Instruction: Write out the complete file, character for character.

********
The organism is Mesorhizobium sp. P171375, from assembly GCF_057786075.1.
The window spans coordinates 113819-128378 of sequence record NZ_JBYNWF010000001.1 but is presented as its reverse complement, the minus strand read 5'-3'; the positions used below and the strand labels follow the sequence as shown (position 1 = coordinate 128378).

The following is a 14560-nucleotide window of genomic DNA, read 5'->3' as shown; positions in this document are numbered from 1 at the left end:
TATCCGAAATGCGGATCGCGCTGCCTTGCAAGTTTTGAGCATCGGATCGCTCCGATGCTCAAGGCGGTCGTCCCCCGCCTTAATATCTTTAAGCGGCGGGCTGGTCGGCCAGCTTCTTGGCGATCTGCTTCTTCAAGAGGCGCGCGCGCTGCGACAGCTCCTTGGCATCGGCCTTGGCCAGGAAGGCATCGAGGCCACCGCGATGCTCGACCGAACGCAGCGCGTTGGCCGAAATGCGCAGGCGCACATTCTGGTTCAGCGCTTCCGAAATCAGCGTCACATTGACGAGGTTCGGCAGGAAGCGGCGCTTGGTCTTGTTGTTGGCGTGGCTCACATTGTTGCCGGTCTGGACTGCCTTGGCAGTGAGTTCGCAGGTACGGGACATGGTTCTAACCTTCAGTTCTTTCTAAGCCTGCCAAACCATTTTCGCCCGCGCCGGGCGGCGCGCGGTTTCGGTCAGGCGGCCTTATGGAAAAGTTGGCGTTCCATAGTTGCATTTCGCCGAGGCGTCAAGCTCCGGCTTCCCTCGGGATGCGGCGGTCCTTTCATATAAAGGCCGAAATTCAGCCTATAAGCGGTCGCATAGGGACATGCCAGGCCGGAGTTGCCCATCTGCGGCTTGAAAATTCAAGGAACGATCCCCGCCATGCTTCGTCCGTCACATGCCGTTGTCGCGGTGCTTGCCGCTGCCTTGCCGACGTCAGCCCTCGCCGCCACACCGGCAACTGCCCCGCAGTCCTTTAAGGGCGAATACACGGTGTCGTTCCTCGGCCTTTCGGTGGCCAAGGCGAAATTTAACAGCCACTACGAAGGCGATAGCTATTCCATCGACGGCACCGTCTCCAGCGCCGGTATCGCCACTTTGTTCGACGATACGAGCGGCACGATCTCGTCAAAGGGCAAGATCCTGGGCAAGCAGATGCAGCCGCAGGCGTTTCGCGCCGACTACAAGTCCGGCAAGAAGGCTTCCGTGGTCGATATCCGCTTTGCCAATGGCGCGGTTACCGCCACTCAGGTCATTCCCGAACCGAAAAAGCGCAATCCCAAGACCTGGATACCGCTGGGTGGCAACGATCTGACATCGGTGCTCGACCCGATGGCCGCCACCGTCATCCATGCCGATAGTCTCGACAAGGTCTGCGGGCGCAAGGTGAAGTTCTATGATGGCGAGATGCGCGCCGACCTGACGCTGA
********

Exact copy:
The organism is Mesorhizobium sp. P171375, from assembly GCF_057786075.1.
The window spans coordinates 113819-128378 of sequence record NZ_JBYNWF010000001.1 but is presented as its reverse complement, the minus strand read 5'-3'; the positions used below and the strand labels follow the sequence as shown (position 1 = coordinate 128378).

The following is a 14560-nucleotide window of genomic DNA, read 5'->3' as shown; positions in this document are numbered from 1 at the left end:
TATCCGAAATGCGGATCGCGCTGCCTTGCAAGTTTTGAGCATCGGATCGCTCCGATGCTCAAGGCGGTCGTCCCCCGCCTTAATATCTTTAAGCGGCGGGCTGGTCGGCCAGCTTCTTGGCGATCTGCTTCTTCAAGAGGCGCGCGCGCTGCGACAGCTCCTTGGCATCGGCCTTGGCCAGGAAGGCATCGAGGCCACCGCGATGCTCGACCGAACGCAGCGCGTTGGCCGAAATGCGCAGGCGCACATTCTGGTTCAGCGCTTCCGAAATCAGCGTCACATTGACGAGGTTCGGCAGGAAGCGGCGCTTGGTCTTGTTGTTGGCGTGGCTCACATTGTTGCCGGTCTGGACTGCCTTGGCAGTGAGTTCGCAGGTACGGGACATGGTTCTAACCTTCAGTTCTTTCTAAGCCTGCCAAACCATTTTCGCCCGCGCCGGGCGGCGCGCGGTTTCGGTCAGGCGGCCTTATGGAAAAGTTGGCGTTCCATAGTTGCATTTCGCCGAGGCGTCAAGCTCCGGCTTCCCTCGGGATGCGGCGGTCCTTTCATATAAAGGCCGAAATTCAGCCTATAAGCGGTCGCATAGGGACATGCCAGGCCGGAGTTGCCCATCTGCGGCTTGAAAATTCAAGGAACGATCCCCGCCATGCTTCGTCCGTCACATGCCGTTGTCGCGGTGCTTGCCGCTGCCTTGCCGACGTCAGCCCTCGCCGCCACACCGGCAACTGCCCCGCAGTCCTTTAAGGGCGAATACACGGTGTCGTTCCTCGGCCTTTCGGTGGCCAAGGCGAAATTTAACAGCCACTACGAAGGCGATAGCTATTCCATCGACGGCACCGTCTCCAGCGCCGGTATCGCCACTTTGTTCGACGATACGAGCGGCACGATCTCGTCAAAGGGCAAGATCCTGGGCAAGCAGATGCAGCCGCAGGCGTTTCGCGCCGACTACAAGTCCGGCAAGAAGGCTTCCGTGGTCGATATCCGCTTTGCCAATGGCGCGGTTACCGCCACTCAGGTCATTCCCGAACCGAAAAAGCGCAATCCCAAGACCTGGATACCGCTGGGTGGCAACGATCTGACATCGGTGCTCGACCCGATGGCCGCCACCGTCATCCATGCCGATAGTCTCGACAAGGTCTGCGGGCGCAAGGTGAAGTTCTATGATGGCGAGATGCGCGCCGACCTGACGCTGA